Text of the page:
1. Movement 1 [Andante] 9:46
  2. Movement 2 [Scherzo – Allegro] 7:46
  3. Movement 3 [Adagio mesto] 8:27
  4. Movement 4 [Finale – Allegro con brio] 6:02

https://youtu.be/x0-eerJgqZI

https://youtu.be/ORvvsRawgDo

FINAL THOUGHT:

Chamber music writing at its finest. Schubert – I know, I got your Schubert right here – but Goddamned, Brahms is the freakin’ man. That horn trio? Come on, seriously?!

Manka Bros., Khan Manka, Emily Sachs, Emily's Music Dump, Beethoven, Ludwig van Beethoven, Sviatoslav Richter, Leningrad Master, Sonata No 3, Sonata No 7, Sonata No 19, Heinrich Neuhaus, Emil Gilels, Sergei Prokofiev, Mstislav Rostropovitch, USSR Piano Competition, JS Bach, Dmitri Shostakovich, A Montferrand, Leningrad Masters

Emily Sachs – President – Manka Music Group (A division of Manka Bros. Studios – The World’s Largest Media Company)

 

 

 

 

 

 

 

Brahms – Double Concerto – Mendelssohn – Violin Concerto

Manka Bros., Khan Manka, Emily Sachs, Emily's Music Dump, Brahms, Mendelssohn, Itzhak Perlman, Mstislav Rostropovich, Bernard Haitink, Clara Schumann, Robert Hausmann, Franz Wullner, Hans Keller, Sum Raj Grubb, Michael Gray, Michael Sheady, Itzhak Perlman, Mstislav Rostropovich, Bernard Haitink, Marie milford, Barry Millington

Johannes Brahms (1833-1897)

Concerto for Violin and Violoncello in A Minor, Op. 102

Felix Mendelssohn (1809-1847)

Violin Concerto in E Minor, Op. 64

Itzhak Perlman, Violin

Mstislav Rostropovich, Violoncello

Concertgebouworkest, Amsterdam (Bernard Haitink, Conductor)

Recorded 1983, Concertgebouw, Amsterdam

Manka Bros., Khan Manka, Emily's Music Dump, Emily Sachs, Johannes Brahms, Emanuel Ax, Piano Sonata No. 3, Clara Schumann, Robert Schumann, Joseph Joachim, ETA Hoffman, Kreisler, Sternau, Edouard Marxsen, Hermann Richter, Joan Chisell, Michael Danner, Tritonus, Andreas Neubronner, Peter Laenger

ONE-SENTENCE REVIEW:

I mean, if they could have only gotten a couple of decent soloists this would have been a home run.

ORIGINAL LINER NOTES (Barry Millington, 1988):

Brahms: Concerto for Violin and Violoncello in A minor, Op. 102

“I must tell you that I have had the strange notion of writing a concerto for violin and cello!” wrote Brahms to the conductor Franz Wullner in August 1887. A few days later, in a letter to Clara Schumann, the description was amended to “happy notion” – an indication that Brahms had relished the challenge of producing a work in such an unusual, and potentially problematic, medium.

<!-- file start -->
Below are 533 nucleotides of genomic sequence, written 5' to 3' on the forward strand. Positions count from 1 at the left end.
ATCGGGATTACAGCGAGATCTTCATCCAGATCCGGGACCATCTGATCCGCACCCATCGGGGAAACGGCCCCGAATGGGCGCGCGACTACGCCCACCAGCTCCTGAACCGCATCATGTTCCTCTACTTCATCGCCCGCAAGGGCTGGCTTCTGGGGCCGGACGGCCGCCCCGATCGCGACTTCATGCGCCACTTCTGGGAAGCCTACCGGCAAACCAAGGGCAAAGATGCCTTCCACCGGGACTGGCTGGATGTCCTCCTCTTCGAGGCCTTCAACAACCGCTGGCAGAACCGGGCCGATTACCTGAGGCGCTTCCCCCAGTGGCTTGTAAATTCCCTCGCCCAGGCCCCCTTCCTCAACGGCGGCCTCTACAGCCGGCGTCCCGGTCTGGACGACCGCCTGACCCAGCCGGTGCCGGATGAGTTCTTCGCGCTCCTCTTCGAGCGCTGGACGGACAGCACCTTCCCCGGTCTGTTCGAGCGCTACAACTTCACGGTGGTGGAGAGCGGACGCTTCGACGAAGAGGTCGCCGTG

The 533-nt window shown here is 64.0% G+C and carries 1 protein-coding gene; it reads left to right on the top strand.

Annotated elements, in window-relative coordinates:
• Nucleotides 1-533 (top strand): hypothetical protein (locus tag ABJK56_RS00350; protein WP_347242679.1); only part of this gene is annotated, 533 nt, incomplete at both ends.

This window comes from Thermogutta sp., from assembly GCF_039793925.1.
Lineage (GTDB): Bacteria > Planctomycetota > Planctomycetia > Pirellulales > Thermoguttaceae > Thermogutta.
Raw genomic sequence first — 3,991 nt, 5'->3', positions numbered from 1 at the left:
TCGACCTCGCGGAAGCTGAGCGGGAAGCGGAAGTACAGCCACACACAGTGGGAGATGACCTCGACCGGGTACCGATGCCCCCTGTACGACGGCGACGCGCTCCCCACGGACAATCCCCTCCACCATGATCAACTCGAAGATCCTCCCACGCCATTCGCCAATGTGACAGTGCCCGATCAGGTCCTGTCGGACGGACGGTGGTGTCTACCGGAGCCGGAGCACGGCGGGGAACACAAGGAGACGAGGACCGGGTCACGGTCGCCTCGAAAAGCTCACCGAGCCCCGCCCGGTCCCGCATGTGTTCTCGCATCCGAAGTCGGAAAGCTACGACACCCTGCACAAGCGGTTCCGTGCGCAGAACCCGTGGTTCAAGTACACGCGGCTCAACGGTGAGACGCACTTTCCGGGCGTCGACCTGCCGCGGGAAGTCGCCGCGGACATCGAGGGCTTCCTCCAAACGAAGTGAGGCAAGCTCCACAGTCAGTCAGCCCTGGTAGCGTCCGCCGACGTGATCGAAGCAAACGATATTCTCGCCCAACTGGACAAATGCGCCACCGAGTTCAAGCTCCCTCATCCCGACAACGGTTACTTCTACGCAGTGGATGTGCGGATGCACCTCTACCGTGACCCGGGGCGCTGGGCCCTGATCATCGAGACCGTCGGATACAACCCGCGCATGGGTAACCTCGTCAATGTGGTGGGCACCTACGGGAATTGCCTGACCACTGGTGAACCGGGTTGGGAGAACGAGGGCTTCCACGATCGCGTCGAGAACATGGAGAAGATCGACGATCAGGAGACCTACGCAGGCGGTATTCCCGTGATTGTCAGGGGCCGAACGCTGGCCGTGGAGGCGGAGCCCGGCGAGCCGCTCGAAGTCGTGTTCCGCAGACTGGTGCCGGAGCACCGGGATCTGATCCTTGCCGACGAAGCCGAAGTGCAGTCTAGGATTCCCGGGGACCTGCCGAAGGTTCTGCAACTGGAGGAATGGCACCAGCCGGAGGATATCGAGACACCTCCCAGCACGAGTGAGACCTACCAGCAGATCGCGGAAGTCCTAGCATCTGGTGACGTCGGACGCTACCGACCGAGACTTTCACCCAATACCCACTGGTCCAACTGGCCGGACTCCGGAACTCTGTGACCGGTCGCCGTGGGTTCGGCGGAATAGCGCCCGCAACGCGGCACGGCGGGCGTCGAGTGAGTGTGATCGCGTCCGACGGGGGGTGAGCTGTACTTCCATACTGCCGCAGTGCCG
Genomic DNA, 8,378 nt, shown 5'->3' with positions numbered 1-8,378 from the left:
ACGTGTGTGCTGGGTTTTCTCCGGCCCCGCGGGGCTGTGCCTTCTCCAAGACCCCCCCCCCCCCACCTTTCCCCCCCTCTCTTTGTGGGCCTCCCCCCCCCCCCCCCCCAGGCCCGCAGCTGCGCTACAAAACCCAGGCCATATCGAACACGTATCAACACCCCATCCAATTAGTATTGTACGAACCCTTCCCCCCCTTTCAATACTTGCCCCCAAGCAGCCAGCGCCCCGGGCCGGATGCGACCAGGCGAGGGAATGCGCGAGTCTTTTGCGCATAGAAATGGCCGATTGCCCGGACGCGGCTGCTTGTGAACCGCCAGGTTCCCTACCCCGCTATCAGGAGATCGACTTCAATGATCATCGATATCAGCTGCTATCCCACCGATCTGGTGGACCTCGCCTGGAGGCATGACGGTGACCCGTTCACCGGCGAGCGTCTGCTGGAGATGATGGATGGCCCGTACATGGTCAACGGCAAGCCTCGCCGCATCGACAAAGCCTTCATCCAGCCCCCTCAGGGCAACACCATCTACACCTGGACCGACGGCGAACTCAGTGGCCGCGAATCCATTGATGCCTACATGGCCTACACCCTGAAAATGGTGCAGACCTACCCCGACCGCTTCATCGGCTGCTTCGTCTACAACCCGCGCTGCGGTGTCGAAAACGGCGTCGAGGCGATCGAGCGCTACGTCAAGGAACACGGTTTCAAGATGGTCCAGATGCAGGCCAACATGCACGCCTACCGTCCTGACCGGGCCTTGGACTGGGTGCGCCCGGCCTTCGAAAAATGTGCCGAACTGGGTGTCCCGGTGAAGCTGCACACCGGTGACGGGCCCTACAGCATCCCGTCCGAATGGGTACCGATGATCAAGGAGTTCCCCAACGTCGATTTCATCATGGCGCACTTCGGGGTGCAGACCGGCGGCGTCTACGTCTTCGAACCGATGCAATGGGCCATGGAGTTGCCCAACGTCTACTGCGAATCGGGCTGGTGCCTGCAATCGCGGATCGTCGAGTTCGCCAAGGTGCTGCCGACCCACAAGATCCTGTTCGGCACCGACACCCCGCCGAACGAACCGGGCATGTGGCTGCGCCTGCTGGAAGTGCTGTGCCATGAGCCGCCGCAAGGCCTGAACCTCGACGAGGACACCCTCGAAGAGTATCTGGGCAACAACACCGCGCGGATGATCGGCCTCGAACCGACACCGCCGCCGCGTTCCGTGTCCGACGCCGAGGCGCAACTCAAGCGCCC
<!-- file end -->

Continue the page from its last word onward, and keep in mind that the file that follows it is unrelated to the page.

The Double Concerto comes at the end of a line of substantial orchestral works: 4 symphonies, 3 concertos, 2 serenades, 2 overtures and the ‘Haydn’ Variations. It was written in 1887, during the second of the three summers Brahms spent at Hofstettern on Lake Thun in Switzerland, and was performed in Cologne on October 18 the same year.

The composer clearly intended the work as a gesture of reconciliation to his violinist friend Joseph Joachim, from whom he had become estranged over the latter’s divorce, and it was Joachim and his quartet colleague Robert Hausmann that Brahms had in mind when composing the work.

Manka Bros., Khan Manka, Emily Sachs, Emily's Music Dump, Brahms, Mendelssohn, Itzhak Perlman, Mstislav Rostropovich, Bernard Haitink, Clara Schumann, Robert Hausmann, Franz Wullner, Hans Keller, Sum Raj Grubb, Michael Gray, Michael Sheady, Itzhak Perlman, Mstislav Rostropovich, Bernard Haitink, Marie milford, Barry Millington

The short opening orchestral statement is reflected upon by the solo cello in a quasi-improvisatory passage, soon followed by another in which the two solo instruments exchange ideas in the non-competitive spirit that is to characterize the work as a whole.

Just as these extended solos recall the opening of the B Flat Piano Concerto, so the gently weaving figurations of the central F Major sections of the Andante look back to the slow movements of both piano concertos. The finale is a fusion of sonata and conventional rondo elements.

Mendelssohn: Violin Concerto in E Minor, Op. 64

Although not the only work Mendelssohn wrote for the medium (a youthful concerto in D minor has also been occasionally performed), the E minor is invariably referred to as the Mendelssohn Violin Concerto.

It is, without doubt, his finest concerto for any instrument and its passionate advocate, the late Hans Keller, was prepared to put it alongside the masterpieces of Beethoven and Brahms as “arguably the greatest of them all.”